24 [Legamen ad paginam Latinam] Why then does the tyrant walk abroad with so great a following and with such assurance? Because success is a wonderful screen for vices; but let a reverse come, and he will be despised as much as he is now feared. Or perhaps he does it to make a pretence of peace and harmony, which are the names which he has applied to his guilt and treason. Furthermore, he declares that the republic cannot be established, and war ended, unless the commons are for ever driven from their lands, the citizens cruelly plundered, and all rights and jurisdiction, once belonging to the Roman people, placed in his own hands. 25 If this seems to you to be peace and order, show your approval of the utter demoralization and overthrow of the republic, bow to the laws which  p395 have been imposed upon you, accept a peace combined with servitude and teach future generations how to ruin their country at the price of their own blood.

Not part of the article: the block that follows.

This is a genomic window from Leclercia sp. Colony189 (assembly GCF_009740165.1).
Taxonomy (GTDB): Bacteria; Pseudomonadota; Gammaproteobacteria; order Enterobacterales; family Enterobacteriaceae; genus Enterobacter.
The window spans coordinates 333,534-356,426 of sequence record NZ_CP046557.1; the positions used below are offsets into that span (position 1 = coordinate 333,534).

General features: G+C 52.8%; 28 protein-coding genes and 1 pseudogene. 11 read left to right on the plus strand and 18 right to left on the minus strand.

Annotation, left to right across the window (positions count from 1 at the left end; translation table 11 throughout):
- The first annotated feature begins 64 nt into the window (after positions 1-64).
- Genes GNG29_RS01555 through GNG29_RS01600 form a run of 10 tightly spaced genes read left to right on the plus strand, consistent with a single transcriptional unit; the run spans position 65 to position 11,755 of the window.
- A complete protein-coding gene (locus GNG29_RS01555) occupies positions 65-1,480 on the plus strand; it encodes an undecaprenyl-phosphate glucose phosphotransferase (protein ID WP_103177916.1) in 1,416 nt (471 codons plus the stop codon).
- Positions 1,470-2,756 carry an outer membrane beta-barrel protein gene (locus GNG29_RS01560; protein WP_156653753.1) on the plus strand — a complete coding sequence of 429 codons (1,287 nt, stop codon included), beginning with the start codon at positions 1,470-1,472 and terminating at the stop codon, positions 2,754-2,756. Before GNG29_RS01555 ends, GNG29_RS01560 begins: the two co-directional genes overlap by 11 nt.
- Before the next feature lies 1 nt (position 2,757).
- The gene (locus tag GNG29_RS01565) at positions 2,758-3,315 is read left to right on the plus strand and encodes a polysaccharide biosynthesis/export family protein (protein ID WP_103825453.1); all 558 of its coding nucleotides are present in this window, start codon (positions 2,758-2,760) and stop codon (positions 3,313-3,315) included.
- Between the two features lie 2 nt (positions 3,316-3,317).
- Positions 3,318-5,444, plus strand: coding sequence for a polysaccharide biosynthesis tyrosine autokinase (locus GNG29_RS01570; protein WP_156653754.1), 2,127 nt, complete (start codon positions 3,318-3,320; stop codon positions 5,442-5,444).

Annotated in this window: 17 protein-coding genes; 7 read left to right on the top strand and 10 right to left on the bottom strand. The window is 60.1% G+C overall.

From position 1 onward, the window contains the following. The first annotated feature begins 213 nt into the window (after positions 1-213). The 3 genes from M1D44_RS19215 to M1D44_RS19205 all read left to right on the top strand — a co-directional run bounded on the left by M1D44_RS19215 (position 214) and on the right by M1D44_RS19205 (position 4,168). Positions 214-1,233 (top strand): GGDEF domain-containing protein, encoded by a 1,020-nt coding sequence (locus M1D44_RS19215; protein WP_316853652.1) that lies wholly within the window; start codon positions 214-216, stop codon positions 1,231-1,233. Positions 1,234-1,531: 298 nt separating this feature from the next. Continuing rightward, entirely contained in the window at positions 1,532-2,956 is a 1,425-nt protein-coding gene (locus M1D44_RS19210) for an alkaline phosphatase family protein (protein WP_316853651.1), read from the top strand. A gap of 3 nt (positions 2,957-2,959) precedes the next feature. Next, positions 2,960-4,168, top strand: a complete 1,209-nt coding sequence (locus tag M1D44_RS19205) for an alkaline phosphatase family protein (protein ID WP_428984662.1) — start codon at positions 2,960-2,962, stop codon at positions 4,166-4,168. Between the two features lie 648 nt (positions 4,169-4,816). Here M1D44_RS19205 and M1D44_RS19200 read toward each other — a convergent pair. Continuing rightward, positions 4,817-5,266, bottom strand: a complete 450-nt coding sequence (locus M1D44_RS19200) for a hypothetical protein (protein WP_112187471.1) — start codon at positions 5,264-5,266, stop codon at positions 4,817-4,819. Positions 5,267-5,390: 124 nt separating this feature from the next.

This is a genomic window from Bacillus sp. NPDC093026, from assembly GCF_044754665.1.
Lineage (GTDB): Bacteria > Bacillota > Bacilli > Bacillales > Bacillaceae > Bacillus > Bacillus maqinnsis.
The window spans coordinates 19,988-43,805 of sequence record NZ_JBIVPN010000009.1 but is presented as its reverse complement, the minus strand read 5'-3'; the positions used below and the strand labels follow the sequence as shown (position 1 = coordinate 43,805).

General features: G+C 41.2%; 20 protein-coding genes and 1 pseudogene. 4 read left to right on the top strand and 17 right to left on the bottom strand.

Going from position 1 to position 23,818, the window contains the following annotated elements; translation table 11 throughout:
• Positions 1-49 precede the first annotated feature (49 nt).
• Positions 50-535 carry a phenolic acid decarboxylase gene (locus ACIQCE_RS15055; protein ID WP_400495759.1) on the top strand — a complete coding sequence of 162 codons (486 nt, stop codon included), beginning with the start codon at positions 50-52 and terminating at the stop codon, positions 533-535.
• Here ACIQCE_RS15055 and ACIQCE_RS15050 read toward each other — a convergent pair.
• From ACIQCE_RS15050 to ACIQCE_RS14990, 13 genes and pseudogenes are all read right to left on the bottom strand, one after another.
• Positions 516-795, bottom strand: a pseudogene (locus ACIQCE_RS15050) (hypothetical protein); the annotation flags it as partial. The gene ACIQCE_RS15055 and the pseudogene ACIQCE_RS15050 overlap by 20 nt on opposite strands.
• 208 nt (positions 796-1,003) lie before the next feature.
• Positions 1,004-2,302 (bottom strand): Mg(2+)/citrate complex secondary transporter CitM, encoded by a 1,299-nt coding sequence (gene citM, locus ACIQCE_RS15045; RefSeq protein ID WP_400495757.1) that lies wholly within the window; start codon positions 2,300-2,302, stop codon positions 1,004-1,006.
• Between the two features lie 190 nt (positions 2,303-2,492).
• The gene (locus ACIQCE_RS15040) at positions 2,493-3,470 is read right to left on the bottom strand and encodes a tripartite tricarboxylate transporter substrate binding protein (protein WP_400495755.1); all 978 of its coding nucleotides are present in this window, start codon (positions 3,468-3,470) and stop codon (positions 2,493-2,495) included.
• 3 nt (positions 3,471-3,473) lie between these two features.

26 [Legamen ad paginam Latinam] For my own part, although by attaining this the highest of offices​14 I had done enough to live up to the fame of my ancestors as well as to secure my own dignity, and even my safety, yet it was not my intention to pursue my private interests, but I looked upon freedom united with danger as preferable to peace with slavery. 27 If you are of the same mind, citizens of Rome, rouse yourselves and with the kindly aid of the gods follow Marcus Aemilius, your consul, who will be your leader and champion in recovering your freedom!

The Editor's Notes:

1 This attack on Sulla's rule was made in 78 B.C., the year of the consulship of Q. Lutatius Catulus and M. Aemilius Lepidus.

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2 With the beginning of this speech compare that of the Corinthians to the Lacedaemonians, Thuc. 1.68.